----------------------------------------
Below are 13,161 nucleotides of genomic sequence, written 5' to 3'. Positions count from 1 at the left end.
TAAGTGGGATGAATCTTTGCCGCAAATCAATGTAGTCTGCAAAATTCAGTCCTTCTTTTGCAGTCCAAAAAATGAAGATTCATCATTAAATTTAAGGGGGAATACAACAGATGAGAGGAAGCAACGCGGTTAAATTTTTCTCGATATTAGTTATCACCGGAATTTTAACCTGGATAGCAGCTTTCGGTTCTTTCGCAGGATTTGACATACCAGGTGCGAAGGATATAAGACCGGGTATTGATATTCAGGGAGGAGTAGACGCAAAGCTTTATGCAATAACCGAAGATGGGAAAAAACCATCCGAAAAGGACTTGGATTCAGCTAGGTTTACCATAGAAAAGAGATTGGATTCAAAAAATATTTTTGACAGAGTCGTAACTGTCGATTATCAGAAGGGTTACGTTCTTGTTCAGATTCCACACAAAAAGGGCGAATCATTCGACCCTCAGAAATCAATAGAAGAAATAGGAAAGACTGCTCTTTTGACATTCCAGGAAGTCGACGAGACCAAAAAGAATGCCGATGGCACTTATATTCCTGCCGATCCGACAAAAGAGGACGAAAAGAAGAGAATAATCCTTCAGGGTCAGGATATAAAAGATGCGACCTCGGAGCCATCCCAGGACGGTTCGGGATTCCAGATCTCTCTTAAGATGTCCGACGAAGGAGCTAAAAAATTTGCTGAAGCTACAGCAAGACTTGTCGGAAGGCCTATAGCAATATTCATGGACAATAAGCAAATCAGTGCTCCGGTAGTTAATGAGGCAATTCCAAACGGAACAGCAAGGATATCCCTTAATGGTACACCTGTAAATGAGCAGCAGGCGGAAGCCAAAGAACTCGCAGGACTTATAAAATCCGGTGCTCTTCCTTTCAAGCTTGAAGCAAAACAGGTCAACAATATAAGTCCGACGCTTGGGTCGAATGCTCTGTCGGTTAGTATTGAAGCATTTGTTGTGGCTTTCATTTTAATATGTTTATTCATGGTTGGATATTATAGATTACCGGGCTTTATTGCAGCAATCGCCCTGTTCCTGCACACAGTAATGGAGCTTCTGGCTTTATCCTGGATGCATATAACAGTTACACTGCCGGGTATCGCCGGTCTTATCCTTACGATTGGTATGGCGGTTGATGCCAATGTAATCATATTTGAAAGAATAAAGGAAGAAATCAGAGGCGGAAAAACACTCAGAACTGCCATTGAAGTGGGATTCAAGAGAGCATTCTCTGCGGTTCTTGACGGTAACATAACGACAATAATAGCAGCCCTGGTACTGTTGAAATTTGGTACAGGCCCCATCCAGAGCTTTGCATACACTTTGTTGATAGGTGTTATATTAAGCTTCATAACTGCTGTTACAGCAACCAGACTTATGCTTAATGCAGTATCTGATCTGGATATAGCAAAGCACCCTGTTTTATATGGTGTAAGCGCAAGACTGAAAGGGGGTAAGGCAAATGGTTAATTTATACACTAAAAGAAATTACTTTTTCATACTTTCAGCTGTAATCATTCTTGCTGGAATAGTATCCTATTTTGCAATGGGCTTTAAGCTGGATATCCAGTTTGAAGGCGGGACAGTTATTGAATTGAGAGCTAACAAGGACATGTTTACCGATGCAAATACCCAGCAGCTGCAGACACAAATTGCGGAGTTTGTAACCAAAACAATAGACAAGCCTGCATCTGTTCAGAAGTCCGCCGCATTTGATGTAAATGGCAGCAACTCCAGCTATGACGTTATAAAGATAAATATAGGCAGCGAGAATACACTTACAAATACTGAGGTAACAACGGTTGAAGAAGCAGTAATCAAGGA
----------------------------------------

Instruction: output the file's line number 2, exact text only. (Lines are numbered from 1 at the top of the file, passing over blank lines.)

TAAGTGGGATGAATCTTTGCCGCAAATCAATGTAGTCTGCAAAATTCAGTCCTTCTTTTGCAGTCCAAAAAATGAAGATTCATCATTAAATTTAAGGGGGAATACAACAGATGAGAGGAAGCAACGCGGTTAAATTTTTCTCGATATTAGTTATCACCGGAATTTTAACCTGGATAGCAGCTTTCGGTTCTTTCGCAGGATTTGACATACCAGGTGCGAAGGATATAAGACCGGGTATTGATATTCAGGGAGGAGTAGACGCAAAGCTTTATGCAATAACCGAAGATGGGAAAAAACCATCCGAAAAGGACTTGGATTCAGCTAGGTTTACCATAGAAAAGAGATTGGATTCAAAAAATATTTTTGACAGAGTCGTAACTGTCGATTATCAGAAGGGTTACGTTCTTGTTCAGATTCCACACAAAAAGGGCGAATCATTCGACCCTCAGAAATCAATAGAAGAAATAGGAAAGACTGCTCTTTTGACATTCCAGGAAGTCGACGAGACCAAAAAGAATGCCGATGGCACTTATATTCCTGCCGATCCGACAAAAGAGGACGAAAAGAAGAGAATAATCCTTCAGGGTCAGGATATAAAAGATGCGACCTCGGAGCCATCCCAGGACGGTTCGGGATTCCAGATCTCTCTTAAGATGTCCGACGAAGGAGCTAAAAAATTTGCTGAAGCTACAGCAAGACTTGTCGGAAGGCCTATAGCAATATTCATGGACAATAAGCAAATCAGTGCTCCGGTAGTTAATGAGGCAATTCCAAACGGAACAGCAAGGATATCCCTTAATGGTACACCTGTAAATGAGCAGCAGGCGGAAGCCAAAGAACTCGCAGGACTTATAAAATCCGGTGCTCTTCCTTTCAAGCTTGAAGCAAAACAGGTCAACAATATAAGTCCGACGCTTGGGTCGAATGCTCTGTCGGTTAGTATTGAAGCATTTGTTGTGGCTTTCATTTTAATATGTTTATTCATGGTTGGATATTATAGATTACCGGGCTTTATTGCAGCAATCGCCCTGTTCCTGCACACAGTAATGGAGCTTCTGGCTTTATCCTGGATGCATATAACAGTTACACTGCCGGGTATCGCCGGTCTTATCCTTACGATTGGTATGGCGGTTGATGCCAATGTAATCATATTTGAAAGAATAAAGGAAGAAATCAGAGGCGGAAAAACACTCAGAACTGCCATTGAAGTGGGATTCAAGAGAGCATTCTCTGCGGTTCTTGACGGTAACATAACGACAATAATAGCAGCCCTGGTACTGTTGAAATTTGGTACAGGCCCCATCCAGAGCTTTGCATACACTTTGTTGATAGGTGTTATATTAAGCTTCATAACTGCTGTTACAGCAACCAGACTTATGCTTAATGCAGTATCTGATCTGGATATAGCAAAGCACCCTGTTTTATATGGTGTAAGCGCAAGACTGAAAGGGGGTAAGGCAAATGGTTAATTTATACACTAAAAGAAATTACTTTTTCATACTTTCAGCTGTAATCATTCTTGCTGGAATAGTATCCTATTTTGCAATGGGCTTTAAGCTGGATATCCAGTTTGAAGGCGGGACAGTTATTGAATTGAGAGCTAACAAGGACATGTTTACCGATGCAAATACCCAGCAGCTGCAGACACAAATTGCGGAGTTTGTAACCAAAACAATAGACAAGCCTGCATCTGTTCAGAAGTCCGCCGCATTTGATGTAAATGGCAGCAACTCCAGCTATGACGTTATAAAGATAAATATAGGCAGCGAGAATACACTTACAAATACTGAGGTAACAACGGTTGAAGAAGCAGTAATCAAGGA